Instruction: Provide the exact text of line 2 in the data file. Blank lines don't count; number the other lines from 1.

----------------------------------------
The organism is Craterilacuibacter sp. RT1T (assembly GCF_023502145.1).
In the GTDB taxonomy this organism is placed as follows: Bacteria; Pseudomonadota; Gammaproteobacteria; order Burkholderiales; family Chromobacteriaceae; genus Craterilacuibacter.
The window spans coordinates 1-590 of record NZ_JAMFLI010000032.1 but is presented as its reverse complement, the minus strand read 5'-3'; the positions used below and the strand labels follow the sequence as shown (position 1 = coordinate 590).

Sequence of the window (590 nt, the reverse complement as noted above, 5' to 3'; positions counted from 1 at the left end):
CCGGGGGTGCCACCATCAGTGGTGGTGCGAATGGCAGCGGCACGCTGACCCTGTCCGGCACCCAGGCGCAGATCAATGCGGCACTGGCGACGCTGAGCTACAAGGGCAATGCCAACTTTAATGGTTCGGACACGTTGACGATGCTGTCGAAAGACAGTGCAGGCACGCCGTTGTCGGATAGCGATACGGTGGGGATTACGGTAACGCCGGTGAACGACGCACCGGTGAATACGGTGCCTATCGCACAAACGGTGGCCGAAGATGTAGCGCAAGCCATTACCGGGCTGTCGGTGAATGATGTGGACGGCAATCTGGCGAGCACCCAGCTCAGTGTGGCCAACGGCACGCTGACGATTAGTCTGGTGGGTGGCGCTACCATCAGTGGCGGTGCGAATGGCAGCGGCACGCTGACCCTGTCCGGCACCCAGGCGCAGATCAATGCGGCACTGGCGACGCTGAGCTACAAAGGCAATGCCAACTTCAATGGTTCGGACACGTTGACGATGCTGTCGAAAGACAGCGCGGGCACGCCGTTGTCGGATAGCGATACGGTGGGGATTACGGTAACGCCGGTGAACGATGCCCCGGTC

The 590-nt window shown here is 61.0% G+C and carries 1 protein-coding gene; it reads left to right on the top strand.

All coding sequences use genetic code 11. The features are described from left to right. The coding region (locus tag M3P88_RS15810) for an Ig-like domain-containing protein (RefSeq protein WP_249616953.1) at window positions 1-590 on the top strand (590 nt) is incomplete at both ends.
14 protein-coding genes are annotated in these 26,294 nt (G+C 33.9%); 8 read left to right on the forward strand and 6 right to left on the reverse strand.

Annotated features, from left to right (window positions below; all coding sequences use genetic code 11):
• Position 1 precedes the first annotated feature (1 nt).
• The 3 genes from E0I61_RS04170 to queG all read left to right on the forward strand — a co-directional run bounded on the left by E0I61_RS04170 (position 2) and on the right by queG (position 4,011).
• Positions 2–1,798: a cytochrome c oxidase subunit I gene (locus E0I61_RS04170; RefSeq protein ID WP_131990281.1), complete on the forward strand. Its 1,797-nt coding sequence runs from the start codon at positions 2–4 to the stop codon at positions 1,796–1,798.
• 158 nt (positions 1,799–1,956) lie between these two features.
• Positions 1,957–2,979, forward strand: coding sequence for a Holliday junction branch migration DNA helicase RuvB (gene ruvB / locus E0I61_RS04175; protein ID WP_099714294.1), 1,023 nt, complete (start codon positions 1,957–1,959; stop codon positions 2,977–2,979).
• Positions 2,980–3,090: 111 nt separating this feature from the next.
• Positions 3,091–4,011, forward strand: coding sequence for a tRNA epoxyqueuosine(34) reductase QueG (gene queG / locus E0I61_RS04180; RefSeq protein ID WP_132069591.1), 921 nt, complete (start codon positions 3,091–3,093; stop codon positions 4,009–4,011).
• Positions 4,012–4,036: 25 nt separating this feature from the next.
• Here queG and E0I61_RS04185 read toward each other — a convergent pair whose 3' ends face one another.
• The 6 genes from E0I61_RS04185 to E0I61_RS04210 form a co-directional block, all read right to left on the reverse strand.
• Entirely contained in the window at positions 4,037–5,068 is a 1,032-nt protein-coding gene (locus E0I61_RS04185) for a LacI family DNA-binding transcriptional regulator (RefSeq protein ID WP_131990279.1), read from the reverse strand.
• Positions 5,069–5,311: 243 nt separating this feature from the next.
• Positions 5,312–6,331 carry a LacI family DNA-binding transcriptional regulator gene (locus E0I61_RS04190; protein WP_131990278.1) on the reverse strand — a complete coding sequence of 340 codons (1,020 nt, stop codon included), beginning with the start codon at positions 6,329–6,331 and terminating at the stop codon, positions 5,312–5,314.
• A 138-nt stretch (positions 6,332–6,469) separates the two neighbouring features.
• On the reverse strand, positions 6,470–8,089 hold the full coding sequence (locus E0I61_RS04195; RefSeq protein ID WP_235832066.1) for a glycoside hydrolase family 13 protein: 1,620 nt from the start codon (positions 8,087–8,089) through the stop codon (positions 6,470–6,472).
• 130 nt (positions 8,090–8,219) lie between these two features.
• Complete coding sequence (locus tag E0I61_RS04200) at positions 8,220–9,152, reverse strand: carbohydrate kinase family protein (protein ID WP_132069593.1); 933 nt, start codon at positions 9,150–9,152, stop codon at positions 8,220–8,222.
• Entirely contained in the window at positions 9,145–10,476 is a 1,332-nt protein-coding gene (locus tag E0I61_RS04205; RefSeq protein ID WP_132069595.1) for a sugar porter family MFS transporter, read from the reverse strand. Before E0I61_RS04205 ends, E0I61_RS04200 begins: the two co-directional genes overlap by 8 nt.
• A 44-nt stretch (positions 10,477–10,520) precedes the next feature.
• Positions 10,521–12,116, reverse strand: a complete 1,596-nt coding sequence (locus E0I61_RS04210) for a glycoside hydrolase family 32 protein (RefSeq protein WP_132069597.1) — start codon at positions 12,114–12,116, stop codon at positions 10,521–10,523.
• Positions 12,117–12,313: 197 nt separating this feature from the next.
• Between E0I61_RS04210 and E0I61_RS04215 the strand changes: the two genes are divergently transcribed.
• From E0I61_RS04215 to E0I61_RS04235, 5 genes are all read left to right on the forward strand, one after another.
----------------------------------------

In the GTDB taxonomy this organism is placed as follows: Bacteria; Pseudomonadota; Gammaproteobacteria; order Burkholderiales; family Chromobacteriaceae; genus Craterilacuibacter.